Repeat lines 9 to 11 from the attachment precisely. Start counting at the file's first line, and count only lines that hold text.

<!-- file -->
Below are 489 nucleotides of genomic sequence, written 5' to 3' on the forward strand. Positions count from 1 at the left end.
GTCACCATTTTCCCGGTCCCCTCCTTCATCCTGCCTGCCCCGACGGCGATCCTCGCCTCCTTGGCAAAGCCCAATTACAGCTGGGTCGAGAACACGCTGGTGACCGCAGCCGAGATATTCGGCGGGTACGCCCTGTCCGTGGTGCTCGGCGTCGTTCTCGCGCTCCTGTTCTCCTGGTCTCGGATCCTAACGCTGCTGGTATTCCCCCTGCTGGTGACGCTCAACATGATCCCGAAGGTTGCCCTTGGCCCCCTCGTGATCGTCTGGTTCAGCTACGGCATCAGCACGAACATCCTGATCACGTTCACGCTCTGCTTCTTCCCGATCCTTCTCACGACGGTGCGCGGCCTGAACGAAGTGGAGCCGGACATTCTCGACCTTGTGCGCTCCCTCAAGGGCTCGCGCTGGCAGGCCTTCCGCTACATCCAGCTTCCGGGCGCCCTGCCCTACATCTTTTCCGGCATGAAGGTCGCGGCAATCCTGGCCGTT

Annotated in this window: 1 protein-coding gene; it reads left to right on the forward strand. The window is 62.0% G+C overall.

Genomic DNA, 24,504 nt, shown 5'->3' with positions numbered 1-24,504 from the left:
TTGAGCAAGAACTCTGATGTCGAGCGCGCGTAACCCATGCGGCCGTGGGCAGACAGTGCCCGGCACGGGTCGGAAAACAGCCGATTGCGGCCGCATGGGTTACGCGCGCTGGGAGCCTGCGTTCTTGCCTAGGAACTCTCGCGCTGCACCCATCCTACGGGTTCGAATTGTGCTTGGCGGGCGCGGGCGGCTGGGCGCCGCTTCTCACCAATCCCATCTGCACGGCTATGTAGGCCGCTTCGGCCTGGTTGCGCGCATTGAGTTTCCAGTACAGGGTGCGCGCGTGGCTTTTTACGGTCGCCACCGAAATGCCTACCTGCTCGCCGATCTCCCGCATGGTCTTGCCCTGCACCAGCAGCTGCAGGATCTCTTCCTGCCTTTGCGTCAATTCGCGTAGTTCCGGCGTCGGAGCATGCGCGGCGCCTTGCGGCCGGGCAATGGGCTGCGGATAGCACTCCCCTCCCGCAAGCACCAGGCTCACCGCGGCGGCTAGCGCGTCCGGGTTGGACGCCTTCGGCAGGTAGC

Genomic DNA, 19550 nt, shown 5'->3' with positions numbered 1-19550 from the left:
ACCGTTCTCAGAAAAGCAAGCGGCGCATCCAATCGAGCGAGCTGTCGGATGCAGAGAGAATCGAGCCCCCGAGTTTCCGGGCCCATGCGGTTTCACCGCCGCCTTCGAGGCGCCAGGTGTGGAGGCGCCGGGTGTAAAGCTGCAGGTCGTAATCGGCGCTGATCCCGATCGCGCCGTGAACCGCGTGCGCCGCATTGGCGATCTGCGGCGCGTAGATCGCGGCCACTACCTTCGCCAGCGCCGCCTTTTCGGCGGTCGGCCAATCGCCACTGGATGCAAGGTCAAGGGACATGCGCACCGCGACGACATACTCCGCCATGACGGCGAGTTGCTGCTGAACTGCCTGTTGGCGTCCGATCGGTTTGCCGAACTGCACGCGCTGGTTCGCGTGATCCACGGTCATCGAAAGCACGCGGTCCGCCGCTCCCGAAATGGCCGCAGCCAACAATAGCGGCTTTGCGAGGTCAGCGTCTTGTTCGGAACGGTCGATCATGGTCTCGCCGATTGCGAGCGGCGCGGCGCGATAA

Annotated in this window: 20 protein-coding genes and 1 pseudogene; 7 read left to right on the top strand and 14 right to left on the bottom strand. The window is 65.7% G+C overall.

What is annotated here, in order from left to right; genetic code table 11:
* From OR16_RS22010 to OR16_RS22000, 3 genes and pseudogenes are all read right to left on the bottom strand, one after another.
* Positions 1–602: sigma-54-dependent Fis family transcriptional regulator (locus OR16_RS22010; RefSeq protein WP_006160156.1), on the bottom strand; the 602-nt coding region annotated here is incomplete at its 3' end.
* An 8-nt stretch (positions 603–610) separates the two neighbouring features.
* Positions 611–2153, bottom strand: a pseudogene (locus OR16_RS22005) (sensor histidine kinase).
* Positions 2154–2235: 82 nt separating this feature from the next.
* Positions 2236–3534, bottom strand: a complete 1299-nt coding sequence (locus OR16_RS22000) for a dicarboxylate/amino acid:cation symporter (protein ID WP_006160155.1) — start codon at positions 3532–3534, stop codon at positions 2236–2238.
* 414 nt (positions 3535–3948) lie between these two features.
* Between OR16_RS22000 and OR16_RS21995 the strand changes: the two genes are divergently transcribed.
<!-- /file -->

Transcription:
What is annotated here, in order from left to right; genetic code table 11:
* From OR16_RS22010 to OR16_RS22000, 3 genes and pseudogenes are all read right to left on the bottom strand, one after another.
* Positions 1–602: sigma-54-dependent Fis family transcriptional regulator (locus OR16_RS22010; RefSeq protein WP_006160156.1), on the bottom strand; the 602-nt coding region annotated here is incomplete at its 3' end.